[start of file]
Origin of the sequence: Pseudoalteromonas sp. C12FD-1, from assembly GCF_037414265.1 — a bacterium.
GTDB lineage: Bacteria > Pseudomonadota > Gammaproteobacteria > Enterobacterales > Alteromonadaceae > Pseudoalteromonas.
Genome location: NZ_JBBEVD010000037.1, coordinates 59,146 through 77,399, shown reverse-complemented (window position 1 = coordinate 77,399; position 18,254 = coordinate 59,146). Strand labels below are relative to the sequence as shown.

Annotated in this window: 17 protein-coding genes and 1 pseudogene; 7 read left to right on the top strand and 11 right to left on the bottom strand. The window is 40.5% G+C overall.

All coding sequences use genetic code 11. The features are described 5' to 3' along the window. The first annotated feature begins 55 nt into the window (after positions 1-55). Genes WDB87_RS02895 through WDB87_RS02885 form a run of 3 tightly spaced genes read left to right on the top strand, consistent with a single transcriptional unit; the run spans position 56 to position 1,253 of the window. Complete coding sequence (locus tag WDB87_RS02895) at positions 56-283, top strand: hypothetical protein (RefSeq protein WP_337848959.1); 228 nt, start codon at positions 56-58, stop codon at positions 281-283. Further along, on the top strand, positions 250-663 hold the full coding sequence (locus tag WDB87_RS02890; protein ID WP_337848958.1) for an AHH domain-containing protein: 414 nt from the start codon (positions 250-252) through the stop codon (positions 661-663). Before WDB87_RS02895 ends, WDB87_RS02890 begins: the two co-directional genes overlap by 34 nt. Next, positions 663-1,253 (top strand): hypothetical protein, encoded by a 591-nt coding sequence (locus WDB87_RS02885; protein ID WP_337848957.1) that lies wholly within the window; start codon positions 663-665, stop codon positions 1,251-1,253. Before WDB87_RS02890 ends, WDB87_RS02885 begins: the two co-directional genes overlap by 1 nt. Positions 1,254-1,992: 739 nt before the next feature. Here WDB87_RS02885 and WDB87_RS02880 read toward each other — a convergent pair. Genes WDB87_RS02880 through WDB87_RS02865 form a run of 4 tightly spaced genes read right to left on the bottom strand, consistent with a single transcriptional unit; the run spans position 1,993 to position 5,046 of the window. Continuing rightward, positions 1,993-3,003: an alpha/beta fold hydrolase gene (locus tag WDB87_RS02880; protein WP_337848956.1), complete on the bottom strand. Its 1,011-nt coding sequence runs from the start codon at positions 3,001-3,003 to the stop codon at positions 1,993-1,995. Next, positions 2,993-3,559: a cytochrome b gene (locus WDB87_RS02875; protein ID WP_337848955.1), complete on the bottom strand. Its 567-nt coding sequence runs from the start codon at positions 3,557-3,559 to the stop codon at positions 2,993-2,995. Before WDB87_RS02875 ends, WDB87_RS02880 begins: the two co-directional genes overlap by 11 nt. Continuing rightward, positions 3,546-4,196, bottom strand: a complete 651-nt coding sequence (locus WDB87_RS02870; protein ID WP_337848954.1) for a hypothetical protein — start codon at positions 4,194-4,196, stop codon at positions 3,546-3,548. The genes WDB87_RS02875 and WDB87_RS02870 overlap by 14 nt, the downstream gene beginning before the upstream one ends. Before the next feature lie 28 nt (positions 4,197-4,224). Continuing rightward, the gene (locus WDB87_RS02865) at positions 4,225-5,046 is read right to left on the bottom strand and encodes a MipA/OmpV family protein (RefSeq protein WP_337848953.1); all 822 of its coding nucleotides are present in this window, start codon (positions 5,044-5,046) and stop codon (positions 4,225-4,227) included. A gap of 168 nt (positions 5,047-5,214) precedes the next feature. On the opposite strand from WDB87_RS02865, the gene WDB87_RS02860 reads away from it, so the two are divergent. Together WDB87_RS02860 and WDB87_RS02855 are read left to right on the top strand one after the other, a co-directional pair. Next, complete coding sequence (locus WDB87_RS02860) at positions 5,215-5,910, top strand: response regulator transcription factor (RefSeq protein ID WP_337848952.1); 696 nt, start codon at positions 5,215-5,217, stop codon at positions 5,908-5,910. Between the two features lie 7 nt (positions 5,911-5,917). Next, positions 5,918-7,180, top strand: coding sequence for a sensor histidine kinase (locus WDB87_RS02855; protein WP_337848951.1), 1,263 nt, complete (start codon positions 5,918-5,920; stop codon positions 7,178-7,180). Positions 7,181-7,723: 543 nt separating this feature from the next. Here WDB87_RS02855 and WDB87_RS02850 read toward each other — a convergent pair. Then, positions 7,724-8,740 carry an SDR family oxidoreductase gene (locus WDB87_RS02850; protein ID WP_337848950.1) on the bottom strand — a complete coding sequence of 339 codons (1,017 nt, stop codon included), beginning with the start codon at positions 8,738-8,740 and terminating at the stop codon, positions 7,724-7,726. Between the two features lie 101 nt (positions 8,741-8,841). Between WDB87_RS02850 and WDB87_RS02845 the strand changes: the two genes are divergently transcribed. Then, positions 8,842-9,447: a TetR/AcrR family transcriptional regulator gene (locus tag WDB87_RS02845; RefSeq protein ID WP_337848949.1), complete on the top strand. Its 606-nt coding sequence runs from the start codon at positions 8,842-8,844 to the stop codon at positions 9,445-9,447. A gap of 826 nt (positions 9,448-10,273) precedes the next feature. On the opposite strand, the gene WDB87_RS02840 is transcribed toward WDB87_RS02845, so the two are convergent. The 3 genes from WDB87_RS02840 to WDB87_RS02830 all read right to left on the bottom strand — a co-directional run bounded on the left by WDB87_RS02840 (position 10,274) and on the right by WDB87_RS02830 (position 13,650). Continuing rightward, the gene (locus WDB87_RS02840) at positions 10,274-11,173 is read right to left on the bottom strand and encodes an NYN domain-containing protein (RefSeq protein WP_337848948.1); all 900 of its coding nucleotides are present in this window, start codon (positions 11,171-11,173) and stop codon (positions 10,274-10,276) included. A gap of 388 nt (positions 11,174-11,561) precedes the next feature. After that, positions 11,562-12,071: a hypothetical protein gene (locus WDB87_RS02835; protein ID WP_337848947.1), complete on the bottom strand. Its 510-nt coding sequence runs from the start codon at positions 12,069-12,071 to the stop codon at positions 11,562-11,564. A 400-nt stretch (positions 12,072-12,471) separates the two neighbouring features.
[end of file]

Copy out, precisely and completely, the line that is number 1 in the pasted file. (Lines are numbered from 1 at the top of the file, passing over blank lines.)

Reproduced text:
Origin of the sequence: Pseudoalteromonas sp. C12FD-1, from assembly GCF_037414265.1 — a bacterium.